A Government press release says:
"The new system is a break from the failures of the past, which saw children miss out on support despite hugely expensive running costs.
Innovative new features will now also include an online banking-style self-service facility, enabling parents to keep track of payments themselves.
Parents are encouraged and now fully incentivised to co-operate in the best interests of their own children.
But a vastly improved, efficient statutory service remains in place for separated families who choose to continue to rely on the state.
The government’s landmark reform of Britain’s child maintenance system has entered its final chapter. From today, new support and incentives kick in giving families a better chance to take state bureaucracy out of their family arrangements.
Today also sees a major development in government support for separated families with the launch of a new self-service facility which helps separated parents to manage their maintenance arrangements and keep track of payments.
This facility, based on increasingly popular online banking formats, enables users to make and receive safe and secure payments 24 hours a day, as well as update their details, send enquiries, and see records of letters and phone calls at the click of a mouse.
Child Maintenance Minister Steve Webb said:
'For decades, thousands of children – over half of those in the old CSAsystem – did not get the regular financial support they needed, while at the same time costs reached huge levels.
This government has taken radical action to eradicate the failures of the past and replace them with a fair, efficient, streamlined service, fit for the 21st century – a system that supports parents and gets more money to more children.
The new online facility is an important part of the new service and I have no doubt that it will very quickly become a normal part of child maintenance management for many families.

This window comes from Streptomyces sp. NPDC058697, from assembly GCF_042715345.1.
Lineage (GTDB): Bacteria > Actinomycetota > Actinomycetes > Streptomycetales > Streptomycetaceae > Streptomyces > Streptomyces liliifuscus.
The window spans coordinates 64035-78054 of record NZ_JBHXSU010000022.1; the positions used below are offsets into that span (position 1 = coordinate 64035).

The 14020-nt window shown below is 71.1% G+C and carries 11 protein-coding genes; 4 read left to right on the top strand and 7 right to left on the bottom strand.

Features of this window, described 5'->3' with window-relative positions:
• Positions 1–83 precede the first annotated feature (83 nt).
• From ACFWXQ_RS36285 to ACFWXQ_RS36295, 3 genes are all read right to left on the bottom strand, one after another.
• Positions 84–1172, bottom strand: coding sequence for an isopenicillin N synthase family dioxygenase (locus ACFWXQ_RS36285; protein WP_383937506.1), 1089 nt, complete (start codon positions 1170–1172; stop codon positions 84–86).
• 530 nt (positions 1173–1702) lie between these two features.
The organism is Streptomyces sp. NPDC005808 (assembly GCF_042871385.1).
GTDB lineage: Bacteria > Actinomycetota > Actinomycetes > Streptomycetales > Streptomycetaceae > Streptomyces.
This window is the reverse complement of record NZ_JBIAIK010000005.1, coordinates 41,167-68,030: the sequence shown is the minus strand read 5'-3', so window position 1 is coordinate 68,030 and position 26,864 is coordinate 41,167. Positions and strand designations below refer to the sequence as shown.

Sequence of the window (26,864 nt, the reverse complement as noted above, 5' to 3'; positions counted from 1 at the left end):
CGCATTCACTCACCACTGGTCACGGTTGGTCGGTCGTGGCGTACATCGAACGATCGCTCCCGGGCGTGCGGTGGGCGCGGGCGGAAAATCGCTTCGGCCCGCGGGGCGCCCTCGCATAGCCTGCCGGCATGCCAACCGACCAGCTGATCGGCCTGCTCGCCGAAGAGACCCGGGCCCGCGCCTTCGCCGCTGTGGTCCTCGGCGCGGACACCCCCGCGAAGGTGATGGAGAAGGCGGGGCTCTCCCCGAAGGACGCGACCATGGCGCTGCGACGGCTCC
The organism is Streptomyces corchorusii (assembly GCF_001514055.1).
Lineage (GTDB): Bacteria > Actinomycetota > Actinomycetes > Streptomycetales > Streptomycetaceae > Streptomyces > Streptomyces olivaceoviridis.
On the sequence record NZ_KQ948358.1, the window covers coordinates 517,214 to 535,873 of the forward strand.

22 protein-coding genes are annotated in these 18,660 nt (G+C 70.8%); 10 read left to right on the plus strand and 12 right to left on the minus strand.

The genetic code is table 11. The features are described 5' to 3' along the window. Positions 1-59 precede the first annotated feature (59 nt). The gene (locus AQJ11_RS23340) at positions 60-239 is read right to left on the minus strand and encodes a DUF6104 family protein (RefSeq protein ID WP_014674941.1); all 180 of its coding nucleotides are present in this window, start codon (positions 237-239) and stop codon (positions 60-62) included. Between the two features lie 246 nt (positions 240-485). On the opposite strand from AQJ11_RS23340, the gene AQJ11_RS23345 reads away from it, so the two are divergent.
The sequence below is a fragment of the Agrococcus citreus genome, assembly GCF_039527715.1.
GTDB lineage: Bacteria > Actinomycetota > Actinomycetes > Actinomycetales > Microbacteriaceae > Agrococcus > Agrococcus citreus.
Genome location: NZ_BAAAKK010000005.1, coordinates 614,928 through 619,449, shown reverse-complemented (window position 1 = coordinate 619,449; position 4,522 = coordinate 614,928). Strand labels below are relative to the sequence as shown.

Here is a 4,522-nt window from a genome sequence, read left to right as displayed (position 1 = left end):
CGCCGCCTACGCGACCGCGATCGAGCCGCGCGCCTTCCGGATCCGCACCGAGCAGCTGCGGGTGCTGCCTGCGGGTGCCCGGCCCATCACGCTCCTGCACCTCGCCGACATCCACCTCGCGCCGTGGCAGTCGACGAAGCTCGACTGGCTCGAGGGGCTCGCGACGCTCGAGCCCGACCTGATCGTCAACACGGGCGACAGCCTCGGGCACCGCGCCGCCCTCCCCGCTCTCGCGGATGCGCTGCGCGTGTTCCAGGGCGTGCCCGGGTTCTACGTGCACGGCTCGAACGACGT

But most importantly, the new system encourages parents to work together in the interests of their children and will help many to take the state out of their maintenance arrangements altogether.'
The move is part of reforms which are seeing the Child Support Agency (CSA) wound down over the next 3 years. As it closes its cases, parents are encouraged either to make their own arrangements or take advantage of the government’s Direct Pay system.
Direct Pay allows parents to work together, using the new online self-service account, but intervenes in the event of missed payments or problems. Almost 40% of parents in the new system are already choosing this path. There are no ongoing charges for this service.
The third option will be for families to transfer into a replacement statutory system in which the new Child Maintenance Service will collect and pay maintenance, again with the option of parents tracking progress using the self-service account. But, in order to enable the new statutory service to concentrate on the most challenging of cases and avoid replicating the out of control bureaucracy which characterised the old system, new ongoing collection charges will apply from today to discourage its use when parents could instead work together."Read the rest of the press release here.